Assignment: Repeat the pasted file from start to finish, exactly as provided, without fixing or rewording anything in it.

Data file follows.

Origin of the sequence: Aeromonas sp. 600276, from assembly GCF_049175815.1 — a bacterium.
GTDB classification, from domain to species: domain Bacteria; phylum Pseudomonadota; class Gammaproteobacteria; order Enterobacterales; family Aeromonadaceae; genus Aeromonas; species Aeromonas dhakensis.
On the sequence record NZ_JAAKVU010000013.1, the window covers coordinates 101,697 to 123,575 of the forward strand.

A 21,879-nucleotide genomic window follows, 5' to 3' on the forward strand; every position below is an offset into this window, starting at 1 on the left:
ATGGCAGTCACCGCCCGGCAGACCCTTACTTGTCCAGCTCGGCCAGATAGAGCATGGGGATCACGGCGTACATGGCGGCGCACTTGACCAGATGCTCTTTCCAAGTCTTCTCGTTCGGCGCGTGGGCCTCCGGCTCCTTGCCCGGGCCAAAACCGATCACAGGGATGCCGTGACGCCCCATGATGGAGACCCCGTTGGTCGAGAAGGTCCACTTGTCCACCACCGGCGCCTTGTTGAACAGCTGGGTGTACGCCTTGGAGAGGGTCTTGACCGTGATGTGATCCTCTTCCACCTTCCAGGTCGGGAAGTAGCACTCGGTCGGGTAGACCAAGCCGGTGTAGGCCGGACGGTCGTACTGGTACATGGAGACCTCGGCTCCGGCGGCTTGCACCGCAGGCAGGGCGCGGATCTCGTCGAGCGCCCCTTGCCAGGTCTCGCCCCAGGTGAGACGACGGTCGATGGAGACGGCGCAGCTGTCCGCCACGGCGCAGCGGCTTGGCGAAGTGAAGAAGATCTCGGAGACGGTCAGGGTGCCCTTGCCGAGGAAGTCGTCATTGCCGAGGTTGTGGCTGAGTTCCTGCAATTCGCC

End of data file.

Origin of the sequence: Aeromonas sp. 600276, from assembly GCF_049175815.1 — a bacterium.
GTDB classification, from domain to species: domain Bacteria; phylum Pseudomonadota; class Gammaproteobacteria; order Enterobacterales; family Aeromonadaceae; genus Aeromonas; species Aeromonas dhakensis.
On the sequence record NZ_JAAKVU010000013.1, the window covers coordinates 101,697 to 123,575 of the forward strand.

A 21,879-nucleotide genomic window follows, 5' to 3' on the forward strand; every position below is an offset into this window, starting at 1 on the left:
ATGGCAGTCACCGCCCGGCAGACCCTTACTTGTCCAGCTCGGCCAGATAGAGCATGGGGATCACGGCGTACATGGCGGCGCACTTGACCAGATGCTCTTTCCAAGTCTTCTCGTTCGGCGCGTGGGCCTCCGGCTCCTTGCCCGGGCCAAAACCGATCACAGGGATGCCGTGACGCCCCATGATGGAGACCCCGTTGGTCGAGAAGGTCCACTTGTCCACCACCGGCGCCTTGTTGAACAGCTGGGTGTACGCCTTGGAGAGGGTCTTGACCGTGATGTGATCCTCTTCCACCTTCCAGGTCGGGAAGTAGCACTCGGTCGGGTAGACCAAGCCGGTGTAGGCCGGACGGTCGTACTGGTACATGGAGACCTCGGCTCCGGCGGCTTGCACCGCAGGCAGGGCGCGGATCTCGTCGAGCGCCCCTTGCCAGGTCTCGCCCCAGGTGAGACGACGGTCGATGGAGACGGCGCAGCTGTCCGCCACGGCGCAGCGGCTTGGCGAAGTGAAGAAGATCTCGGAGACGGTCAGGGTGCCCTTGCCGAGGAAGTCGTCATTGCCGAGGTTGTGGCTGAGTTCCTGCAATTCGCC